I get easily hung up on words; especially church words. I do love Anglican liturgy, which is filled with lovely language, as are Anglican hymnody and choral compositions. I like a well written book…Dickens, Wilder, Austen, et al…and enjoy to hear people speak who speak well. But then there are those religious words which pervade church atmosphere
Words. Odd sounding on their own. Potentially beautiful in context. Rich with meaning. Powerful in effect. Prosaic. Poetic. Personal. Persuasive.
Not so the word SIN.
I have written elsewhere about a series of talks by Paul Zahl on the language of the Christian faith. In these talks PZ identifies words which for various reasons have lost their meaning and power. Words which are heard in today’s culture in ways that are profoundly twisted from their original usage and context. Justification. Faith. Sanctification. Judgment. And, I’m pretty sure he talked about SIN.
Here is my current take on that word. In my world right now it is singularly unhelpful.
In its traditional sense sin refers to those things we do which are contrary to the divine will. Disobeying any one of the ten commandments is obvious sin. If there are 612 specific laws in the Old Testament, sin is the failure to keep any one of them. Most people will break sin into Big Sins (murder, etc.) and Little Sins (white lies). The hard core church person will tell you that sin is sin, and that God hates it.
The problem is that we also equate the word sin with any and every Wrong Doing, in any and every context. Here we get into the realm of the ridiculous, and deeply disturbing.
All of us (is this broad enough?) grow up with a certain rulebook, usually defined by, and adopted from, our parents, schools, families, cultures and churches. In theater terms these rules are the gels or filters which light up and color our lives. They are also the scrims and backdrops of our lives. We encounter these rules from the front and from the back. They come at us from every direction. These rules follow you through every day and every night, and into every moment of your life. They may be more or less insistent, more or less neurotic, more or less condemning, and they are usually very subtle and irrational.
Continuing the theater metaphor, I have noticed that these adopted rules shape the dialogues and scripts we play from, in youth, adolescence and adulthood.
These rulebooks are as varied as the families, cultures, parents, churches and schools which comprise the known world. There would be a perfect Babel of sounds were we all to utter in unison our top ten RULES.
I do happen to believe that we, all people everywhere, also have an internal guidance system, with which we are equipped by virtue of our humanity. Nature and Nurture both apply. We have an internal sense of things being right and things being wrong. It is in this realm that one finds those common moral denominators such as Do not Steal, or Do not Murder, or Do not Lie. Call it God or call it the Tao, this internal guidance template is hard wired in us. Hard wired by nature, and then insulated by the nurture defined rules we have grown up with.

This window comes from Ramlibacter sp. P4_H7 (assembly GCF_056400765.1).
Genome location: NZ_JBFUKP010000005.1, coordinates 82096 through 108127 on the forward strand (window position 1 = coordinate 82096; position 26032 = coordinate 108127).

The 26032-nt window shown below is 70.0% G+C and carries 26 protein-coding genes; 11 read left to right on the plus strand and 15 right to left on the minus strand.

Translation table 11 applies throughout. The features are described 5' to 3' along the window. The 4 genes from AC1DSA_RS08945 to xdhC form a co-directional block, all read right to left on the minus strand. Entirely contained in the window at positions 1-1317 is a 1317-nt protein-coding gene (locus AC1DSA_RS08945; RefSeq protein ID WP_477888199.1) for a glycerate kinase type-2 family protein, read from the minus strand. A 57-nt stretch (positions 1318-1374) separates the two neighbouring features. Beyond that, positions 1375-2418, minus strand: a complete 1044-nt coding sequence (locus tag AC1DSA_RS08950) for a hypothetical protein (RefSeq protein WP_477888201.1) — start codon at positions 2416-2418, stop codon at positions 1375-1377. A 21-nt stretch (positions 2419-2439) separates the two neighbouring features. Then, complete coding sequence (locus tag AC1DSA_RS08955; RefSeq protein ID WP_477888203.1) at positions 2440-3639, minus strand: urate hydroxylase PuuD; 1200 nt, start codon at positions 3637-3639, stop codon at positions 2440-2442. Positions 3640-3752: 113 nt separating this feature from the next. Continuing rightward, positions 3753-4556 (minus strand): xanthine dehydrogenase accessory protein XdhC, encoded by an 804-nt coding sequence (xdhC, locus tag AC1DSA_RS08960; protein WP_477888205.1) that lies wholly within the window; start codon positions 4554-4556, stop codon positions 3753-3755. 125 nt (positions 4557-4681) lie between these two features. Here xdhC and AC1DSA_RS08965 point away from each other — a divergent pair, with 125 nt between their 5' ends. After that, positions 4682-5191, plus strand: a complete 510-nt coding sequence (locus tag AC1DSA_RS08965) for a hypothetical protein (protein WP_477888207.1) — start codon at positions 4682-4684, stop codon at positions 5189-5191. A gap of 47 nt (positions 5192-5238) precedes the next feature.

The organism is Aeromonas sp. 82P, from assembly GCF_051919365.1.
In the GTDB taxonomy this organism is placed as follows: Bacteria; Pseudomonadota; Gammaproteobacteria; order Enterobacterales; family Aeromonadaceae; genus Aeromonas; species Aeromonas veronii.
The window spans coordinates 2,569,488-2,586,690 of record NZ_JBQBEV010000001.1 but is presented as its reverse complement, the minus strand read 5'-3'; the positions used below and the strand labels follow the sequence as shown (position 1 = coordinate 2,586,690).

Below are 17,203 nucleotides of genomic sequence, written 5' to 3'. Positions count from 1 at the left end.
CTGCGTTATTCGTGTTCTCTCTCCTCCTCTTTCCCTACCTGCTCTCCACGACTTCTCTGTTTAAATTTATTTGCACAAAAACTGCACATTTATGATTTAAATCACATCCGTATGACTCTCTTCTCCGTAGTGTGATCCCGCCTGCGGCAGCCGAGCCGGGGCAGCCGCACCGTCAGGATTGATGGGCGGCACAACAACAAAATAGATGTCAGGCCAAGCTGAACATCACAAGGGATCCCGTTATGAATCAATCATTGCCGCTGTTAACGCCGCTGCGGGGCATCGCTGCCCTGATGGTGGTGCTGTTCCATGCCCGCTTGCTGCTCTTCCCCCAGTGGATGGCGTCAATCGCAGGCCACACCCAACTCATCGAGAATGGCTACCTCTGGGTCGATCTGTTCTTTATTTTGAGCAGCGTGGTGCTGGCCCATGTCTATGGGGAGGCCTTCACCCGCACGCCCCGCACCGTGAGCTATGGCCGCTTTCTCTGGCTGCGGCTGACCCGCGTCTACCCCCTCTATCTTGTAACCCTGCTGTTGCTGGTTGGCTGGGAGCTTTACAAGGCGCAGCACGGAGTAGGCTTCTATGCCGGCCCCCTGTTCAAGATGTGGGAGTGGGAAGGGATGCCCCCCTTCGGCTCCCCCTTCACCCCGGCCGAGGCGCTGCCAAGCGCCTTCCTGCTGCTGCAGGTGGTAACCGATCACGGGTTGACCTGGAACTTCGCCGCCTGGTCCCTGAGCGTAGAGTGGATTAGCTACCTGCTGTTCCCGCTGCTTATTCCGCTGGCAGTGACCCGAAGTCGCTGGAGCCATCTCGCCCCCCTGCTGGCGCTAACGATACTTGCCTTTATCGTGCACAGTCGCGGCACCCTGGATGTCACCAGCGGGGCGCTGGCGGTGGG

When you hear the word SIN in church, for example, you feel yourself surrounded by judgment; behind you, in front of you, above you and beneath you…you feel the presence of the RULEBOOK, even though you may be an adult living miles away from your parents, elementary school or third grade teacher.
In fact, I think it is pretty impossible for your average person in the pew, or on the street, to sort out this cacophony of moral directives. There is too much at stake. Relationships with parents, pastors, colleagues, cousins and children seem terribly vulnerable in the face of this line of thinking.
In putting these few words to print I find myself deeply conflicted. It has to be wrong to get bent out of shape by the word SIN. What sort of Christian am I anyway?
Maybe it’s the long Winter. Maybe I have too much time on my hands. Maybe I am confused and conflicted by my retirement from active ministry. Maybe.
What I am looking for is a healthy, peaceful, perspective on good and bad; on right and wrong. The word SIN does not seem to bring that perspective. It is too loaded for me.
I am not advocating a valueless existence where there are no standards. I do care about morality. I think that I can reasonably well sort out these various rules, laws and morals in my own head….reasonably so, not completely.
I am thinking about the non-church person, and their understandably negative reaction to the word SIN. It is a word one expects to hear in church, and a word which sets up the needy seeker for unnecessary discouragement.
Tullian Tchividjian, in a recent conference at his church (Coral Ridge Presby.), expressed his hope that the ONE message, the THREE WORDS, he hoped non-church folk (and church folk) would hear from Christianity is, “It Is Finished”.
On a theological level there is “satisfaction for sin” implied in the statement. Start talking about SIN, however, and the visitor to your church will forget whatever it is that might be finished. It is human nature to fixate on right and wrong.
If one can stick with the message, “It Is Finished”, then right and wrong will sort themselves out in due course. Let the Grace be heard first. That’s where the hope and encouragement are for the weary and heavy laden.